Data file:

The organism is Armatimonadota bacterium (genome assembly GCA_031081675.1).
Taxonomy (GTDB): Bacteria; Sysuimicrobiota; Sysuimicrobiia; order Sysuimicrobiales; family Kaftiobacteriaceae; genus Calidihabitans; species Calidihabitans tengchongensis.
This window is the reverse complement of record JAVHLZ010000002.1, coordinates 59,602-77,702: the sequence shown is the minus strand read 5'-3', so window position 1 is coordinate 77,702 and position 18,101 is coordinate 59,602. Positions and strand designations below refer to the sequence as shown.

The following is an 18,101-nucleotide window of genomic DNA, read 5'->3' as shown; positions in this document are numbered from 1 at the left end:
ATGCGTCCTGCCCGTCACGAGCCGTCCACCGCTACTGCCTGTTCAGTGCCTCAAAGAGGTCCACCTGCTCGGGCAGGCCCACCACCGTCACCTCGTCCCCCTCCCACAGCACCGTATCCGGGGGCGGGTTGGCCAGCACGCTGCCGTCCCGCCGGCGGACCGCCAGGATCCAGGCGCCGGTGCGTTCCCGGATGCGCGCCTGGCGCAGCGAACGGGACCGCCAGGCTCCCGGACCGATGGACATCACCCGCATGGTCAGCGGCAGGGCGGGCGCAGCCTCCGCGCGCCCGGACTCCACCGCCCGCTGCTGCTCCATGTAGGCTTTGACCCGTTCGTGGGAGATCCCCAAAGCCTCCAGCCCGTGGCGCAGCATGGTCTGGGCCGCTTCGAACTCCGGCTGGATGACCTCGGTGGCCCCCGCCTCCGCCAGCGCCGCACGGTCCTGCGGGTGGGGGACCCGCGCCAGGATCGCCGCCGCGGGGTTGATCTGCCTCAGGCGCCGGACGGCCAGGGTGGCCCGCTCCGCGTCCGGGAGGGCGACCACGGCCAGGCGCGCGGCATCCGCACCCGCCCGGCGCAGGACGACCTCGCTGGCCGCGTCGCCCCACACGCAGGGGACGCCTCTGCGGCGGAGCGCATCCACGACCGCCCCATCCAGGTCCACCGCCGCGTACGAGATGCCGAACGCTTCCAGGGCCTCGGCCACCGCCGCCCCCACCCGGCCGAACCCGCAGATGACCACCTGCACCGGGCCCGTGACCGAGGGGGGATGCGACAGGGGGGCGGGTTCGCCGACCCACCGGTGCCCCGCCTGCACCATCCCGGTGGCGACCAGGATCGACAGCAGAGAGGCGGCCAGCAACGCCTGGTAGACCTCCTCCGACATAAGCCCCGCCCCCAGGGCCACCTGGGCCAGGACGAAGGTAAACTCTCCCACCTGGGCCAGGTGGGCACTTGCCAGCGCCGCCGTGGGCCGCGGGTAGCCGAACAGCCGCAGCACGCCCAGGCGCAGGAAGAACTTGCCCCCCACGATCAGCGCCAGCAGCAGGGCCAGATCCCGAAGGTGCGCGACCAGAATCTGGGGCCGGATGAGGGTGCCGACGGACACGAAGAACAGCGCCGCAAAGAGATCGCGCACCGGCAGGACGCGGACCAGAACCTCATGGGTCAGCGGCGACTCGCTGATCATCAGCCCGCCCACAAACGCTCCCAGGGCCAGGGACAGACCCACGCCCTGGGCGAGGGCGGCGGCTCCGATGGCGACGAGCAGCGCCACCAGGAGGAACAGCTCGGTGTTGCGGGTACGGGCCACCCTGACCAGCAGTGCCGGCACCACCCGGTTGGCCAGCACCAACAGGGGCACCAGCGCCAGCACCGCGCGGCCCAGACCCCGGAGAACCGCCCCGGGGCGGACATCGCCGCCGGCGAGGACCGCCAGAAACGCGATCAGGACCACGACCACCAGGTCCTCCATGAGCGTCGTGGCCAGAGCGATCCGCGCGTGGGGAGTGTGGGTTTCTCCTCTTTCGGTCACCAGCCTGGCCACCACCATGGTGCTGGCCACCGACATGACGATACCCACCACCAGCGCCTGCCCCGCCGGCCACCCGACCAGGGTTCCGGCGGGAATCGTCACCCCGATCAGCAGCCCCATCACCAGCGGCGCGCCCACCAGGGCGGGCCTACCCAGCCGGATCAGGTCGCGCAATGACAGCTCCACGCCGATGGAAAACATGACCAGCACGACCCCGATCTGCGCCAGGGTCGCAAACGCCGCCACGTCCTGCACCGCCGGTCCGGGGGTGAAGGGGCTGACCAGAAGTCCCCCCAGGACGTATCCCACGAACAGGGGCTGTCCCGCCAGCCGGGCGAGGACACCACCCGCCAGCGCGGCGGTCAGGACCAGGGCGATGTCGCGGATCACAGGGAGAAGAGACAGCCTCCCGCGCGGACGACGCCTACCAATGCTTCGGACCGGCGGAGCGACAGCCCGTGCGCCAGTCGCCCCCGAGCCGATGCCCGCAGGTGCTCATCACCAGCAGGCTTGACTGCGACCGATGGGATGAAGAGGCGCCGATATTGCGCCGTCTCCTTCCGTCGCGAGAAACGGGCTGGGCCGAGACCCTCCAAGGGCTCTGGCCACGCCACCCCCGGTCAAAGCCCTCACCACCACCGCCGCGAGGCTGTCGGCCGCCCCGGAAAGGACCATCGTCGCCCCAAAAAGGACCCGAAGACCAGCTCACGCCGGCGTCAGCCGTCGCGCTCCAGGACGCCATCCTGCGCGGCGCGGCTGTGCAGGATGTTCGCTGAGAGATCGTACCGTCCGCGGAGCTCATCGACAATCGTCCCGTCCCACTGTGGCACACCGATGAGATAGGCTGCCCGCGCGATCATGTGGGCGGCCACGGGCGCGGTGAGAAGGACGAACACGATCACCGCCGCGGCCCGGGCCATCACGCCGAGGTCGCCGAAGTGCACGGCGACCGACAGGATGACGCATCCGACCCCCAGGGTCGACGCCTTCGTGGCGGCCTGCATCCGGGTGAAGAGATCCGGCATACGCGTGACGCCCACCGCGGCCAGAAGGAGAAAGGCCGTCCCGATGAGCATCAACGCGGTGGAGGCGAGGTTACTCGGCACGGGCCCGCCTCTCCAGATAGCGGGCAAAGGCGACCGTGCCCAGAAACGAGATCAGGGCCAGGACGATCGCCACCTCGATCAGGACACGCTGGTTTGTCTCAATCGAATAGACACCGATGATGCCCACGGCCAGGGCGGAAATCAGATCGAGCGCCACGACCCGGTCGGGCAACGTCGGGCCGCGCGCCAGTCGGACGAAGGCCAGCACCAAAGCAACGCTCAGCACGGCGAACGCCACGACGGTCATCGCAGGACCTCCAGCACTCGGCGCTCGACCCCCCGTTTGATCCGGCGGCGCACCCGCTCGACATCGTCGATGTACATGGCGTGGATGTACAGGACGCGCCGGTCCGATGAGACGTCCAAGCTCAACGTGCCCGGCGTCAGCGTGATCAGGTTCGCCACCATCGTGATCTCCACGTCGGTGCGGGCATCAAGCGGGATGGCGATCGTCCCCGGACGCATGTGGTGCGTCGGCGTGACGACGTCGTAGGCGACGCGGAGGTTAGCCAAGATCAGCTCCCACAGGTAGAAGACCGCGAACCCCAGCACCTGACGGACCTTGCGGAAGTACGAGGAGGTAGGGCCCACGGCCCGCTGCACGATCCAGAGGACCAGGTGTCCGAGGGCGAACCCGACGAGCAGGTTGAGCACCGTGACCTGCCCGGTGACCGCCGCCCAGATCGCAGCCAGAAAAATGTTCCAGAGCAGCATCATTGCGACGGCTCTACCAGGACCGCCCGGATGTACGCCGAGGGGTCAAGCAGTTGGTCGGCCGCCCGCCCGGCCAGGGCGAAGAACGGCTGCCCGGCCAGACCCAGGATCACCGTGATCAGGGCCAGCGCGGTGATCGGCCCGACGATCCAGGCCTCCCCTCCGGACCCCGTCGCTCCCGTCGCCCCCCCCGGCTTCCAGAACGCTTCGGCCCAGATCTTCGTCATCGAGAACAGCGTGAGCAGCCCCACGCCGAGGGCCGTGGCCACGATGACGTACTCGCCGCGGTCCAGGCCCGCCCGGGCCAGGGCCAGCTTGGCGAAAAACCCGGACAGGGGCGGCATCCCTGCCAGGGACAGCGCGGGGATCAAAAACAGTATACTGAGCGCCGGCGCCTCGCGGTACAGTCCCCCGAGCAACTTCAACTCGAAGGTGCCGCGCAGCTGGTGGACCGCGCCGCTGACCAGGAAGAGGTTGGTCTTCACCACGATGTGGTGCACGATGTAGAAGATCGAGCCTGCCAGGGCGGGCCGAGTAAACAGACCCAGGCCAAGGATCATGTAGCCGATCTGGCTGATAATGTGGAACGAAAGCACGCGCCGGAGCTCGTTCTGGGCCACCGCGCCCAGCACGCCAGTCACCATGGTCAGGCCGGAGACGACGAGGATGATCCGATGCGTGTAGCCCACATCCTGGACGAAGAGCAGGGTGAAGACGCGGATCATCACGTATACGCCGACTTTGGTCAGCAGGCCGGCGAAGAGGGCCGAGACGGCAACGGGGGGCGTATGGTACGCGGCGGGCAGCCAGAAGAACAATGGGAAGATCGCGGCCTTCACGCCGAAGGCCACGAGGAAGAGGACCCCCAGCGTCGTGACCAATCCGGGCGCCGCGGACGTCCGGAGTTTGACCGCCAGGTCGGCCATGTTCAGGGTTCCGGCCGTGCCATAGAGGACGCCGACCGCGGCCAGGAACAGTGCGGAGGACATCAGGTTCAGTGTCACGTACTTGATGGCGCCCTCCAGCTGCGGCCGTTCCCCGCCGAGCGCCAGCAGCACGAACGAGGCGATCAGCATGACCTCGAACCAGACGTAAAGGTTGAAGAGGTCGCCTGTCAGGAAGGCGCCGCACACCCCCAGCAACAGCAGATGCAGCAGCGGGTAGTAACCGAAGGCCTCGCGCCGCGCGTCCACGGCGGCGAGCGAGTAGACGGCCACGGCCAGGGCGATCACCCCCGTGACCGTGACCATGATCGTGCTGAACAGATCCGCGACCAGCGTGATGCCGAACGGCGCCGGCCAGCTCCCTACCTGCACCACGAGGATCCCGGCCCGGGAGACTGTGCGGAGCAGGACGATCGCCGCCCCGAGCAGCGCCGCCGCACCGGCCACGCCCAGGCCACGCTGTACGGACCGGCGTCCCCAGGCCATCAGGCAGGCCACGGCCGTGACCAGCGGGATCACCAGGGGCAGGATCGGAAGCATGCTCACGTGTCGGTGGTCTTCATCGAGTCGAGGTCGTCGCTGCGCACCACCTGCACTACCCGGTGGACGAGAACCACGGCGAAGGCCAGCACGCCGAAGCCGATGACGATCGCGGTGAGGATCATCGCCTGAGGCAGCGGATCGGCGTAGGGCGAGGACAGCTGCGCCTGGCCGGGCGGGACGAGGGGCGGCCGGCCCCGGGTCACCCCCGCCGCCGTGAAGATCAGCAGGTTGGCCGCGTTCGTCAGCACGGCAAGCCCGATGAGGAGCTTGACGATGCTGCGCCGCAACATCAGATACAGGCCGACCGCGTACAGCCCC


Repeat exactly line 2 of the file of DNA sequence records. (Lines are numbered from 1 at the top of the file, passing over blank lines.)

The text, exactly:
Taxonomy (GTDB): Bacteria; Sysuimicrobiota; Sysuimicrobiia; order Sysuimicrobiales; family Kaftiobacteriaceae; genus Calidihabitans; species Calidihabitans tengchongensis.